Inflation has been perhaps the biggest economic issue facing the world in 2022. After decades of relatively low inflation, price increases have reached their highest level since the early 1980s, heading into double digits in the UK in July and predicted to reach more than 13 percent by autumn.
However, inflation may be approaching its peak with a number of key commodities seeing price falls in recent months. After war broke out in Ukraine in February, commodities like wheat, oil, gas and metals all spiked due to concerns that a new cold war between Western countries and Russia could lead to a breakdown in supply lines for industry and consumers.
Brent crude peaked at $139.13 per barrel on 7 March but has now fallen to around $91 per barrel. This has been reflected in falling prices for petrol and diesel fuels which have impacted consumers and business alike.
Copper is down around 25 percent since it peaked and iron ore prices have dipped by 50 percent from their March peak. Wheat prices were particularly impacted due to Ukraine being a major producer surging to $13.63 per bushel, but have now dropped to around $8, the price it was trading at prior to the war.
All this spells good news for central bank policymakers who are trying to rein in inflation and have made numerous interest rate rises so far in 2022. While it is expected rates will continue to increase through this year to try and bring price rises down to more manageable levels, the improving picture in commodity markets may allow central banks to take a more dovish approach.
That said, the threat of inflation has not gone away. With the war in Ukraine showing little sign of letting up, it could still limit the extent to which prices can fall and some regions such as Europe face a difficult winter due to their reliance on Russian gas supplies to keep the lights on. Energy bills have been a key concern with many businesses and consumers seeing their energy costs double or even triple in the past 12 months, and warnings of further price rises to come.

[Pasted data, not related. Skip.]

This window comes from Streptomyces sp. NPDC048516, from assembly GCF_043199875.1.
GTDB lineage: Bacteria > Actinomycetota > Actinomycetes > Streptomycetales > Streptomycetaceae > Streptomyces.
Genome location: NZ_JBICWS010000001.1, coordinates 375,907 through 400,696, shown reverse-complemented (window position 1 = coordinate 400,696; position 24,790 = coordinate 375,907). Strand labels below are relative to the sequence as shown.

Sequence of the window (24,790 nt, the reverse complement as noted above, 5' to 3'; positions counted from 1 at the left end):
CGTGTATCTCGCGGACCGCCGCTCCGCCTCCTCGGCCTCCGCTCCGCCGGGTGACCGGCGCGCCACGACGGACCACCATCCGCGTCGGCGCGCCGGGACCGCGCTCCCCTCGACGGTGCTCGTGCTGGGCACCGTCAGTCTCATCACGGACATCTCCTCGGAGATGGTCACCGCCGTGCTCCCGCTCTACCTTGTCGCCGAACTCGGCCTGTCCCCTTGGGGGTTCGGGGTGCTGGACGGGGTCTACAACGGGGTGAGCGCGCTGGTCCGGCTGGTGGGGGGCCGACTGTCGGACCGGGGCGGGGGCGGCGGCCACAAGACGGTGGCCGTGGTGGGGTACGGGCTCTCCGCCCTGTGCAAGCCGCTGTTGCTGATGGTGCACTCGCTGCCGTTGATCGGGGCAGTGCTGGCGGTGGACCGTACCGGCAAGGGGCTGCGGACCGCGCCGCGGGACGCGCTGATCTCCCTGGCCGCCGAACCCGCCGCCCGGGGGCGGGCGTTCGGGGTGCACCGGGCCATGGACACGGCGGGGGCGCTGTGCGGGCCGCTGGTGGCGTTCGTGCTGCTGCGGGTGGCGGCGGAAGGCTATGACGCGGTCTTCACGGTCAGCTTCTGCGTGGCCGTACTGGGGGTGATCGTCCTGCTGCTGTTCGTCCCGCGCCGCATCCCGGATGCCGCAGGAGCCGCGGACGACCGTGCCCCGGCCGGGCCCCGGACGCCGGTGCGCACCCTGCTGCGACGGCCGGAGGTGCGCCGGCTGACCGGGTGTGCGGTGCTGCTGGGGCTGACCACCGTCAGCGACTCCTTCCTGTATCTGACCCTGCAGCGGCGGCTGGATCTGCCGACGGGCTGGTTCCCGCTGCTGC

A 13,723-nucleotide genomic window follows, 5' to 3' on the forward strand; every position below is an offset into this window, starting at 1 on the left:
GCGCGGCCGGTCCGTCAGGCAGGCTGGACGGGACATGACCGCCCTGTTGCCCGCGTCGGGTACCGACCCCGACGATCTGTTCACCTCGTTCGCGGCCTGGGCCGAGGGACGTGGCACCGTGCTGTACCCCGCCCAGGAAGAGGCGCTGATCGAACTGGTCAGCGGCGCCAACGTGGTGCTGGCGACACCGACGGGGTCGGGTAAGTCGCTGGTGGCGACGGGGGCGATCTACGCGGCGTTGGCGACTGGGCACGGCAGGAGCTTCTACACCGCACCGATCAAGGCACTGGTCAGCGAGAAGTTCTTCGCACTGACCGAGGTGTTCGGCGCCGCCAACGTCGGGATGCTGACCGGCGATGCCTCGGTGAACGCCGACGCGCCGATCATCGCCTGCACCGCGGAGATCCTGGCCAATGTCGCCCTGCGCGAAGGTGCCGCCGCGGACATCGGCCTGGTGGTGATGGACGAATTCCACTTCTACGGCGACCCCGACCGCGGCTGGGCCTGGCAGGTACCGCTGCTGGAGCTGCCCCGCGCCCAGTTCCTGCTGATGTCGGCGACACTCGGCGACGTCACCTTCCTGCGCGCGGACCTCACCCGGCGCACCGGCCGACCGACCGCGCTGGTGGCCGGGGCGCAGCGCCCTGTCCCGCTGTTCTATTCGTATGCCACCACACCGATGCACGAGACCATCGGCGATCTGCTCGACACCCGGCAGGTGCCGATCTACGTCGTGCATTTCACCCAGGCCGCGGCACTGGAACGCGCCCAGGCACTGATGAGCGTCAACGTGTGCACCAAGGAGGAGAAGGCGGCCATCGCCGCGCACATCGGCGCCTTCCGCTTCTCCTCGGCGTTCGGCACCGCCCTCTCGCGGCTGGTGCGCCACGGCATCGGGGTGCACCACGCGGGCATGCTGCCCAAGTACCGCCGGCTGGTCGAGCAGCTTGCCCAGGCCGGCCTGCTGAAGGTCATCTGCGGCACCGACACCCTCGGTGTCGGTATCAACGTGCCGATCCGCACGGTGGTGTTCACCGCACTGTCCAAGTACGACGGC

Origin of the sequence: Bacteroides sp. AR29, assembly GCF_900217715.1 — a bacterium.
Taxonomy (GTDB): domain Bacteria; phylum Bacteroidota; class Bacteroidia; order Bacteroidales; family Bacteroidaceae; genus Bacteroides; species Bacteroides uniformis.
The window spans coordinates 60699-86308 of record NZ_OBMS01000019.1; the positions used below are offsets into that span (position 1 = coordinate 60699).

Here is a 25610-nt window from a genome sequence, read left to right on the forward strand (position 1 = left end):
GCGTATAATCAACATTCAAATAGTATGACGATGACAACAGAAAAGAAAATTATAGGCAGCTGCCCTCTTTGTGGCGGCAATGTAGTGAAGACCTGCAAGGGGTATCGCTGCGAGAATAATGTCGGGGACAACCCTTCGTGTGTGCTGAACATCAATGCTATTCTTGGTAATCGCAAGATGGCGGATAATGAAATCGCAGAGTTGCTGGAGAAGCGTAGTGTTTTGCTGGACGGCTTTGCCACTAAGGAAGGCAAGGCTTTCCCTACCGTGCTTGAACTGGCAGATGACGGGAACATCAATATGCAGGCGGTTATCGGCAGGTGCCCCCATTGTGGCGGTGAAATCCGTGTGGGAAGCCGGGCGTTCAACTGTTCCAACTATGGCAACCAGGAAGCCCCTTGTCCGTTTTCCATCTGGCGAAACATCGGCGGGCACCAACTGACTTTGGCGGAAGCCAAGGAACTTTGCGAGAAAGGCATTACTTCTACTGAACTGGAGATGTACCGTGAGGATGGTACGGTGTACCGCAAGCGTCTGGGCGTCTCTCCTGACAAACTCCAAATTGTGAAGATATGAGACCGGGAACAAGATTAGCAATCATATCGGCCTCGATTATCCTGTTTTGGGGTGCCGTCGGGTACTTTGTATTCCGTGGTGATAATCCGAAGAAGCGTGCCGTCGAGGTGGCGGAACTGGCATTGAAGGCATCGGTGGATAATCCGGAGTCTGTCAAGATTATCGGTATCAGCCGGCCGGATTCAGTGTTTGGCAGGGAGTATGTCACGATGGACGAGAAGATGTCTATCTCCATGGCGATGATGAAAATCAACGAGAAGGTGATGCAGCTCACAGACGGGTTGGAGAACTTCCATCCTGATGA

Labour markets too are set to continue contributing to inflationary pressure. In the UK alone, it is thought more than 1 million people left the workforce since the covid-19 in 2020, with many opting for early retirement while others decided to commit more time to their families. Many industries are now facing a shortage of workers and are having to pay more to hire suitably qualified staff. Existing workers are also demanding more pay to help them meet the costs of day-to-day spending that have soared since January this year.
For private credit investors, it appears the worst of the inflationary spike may be over but rates are going to continue to rise and that means defaults are likely to be headed higher too. Consumer spending is also being hampered by the high costs of essentials like food, fuel and energy (as well as debt repayments) which will all act as a drag on growth. While the worst of the storm may have passed, markets face an unsettled period ahead, which will require fund managers to act more cautiously in how they deploy investors’ money.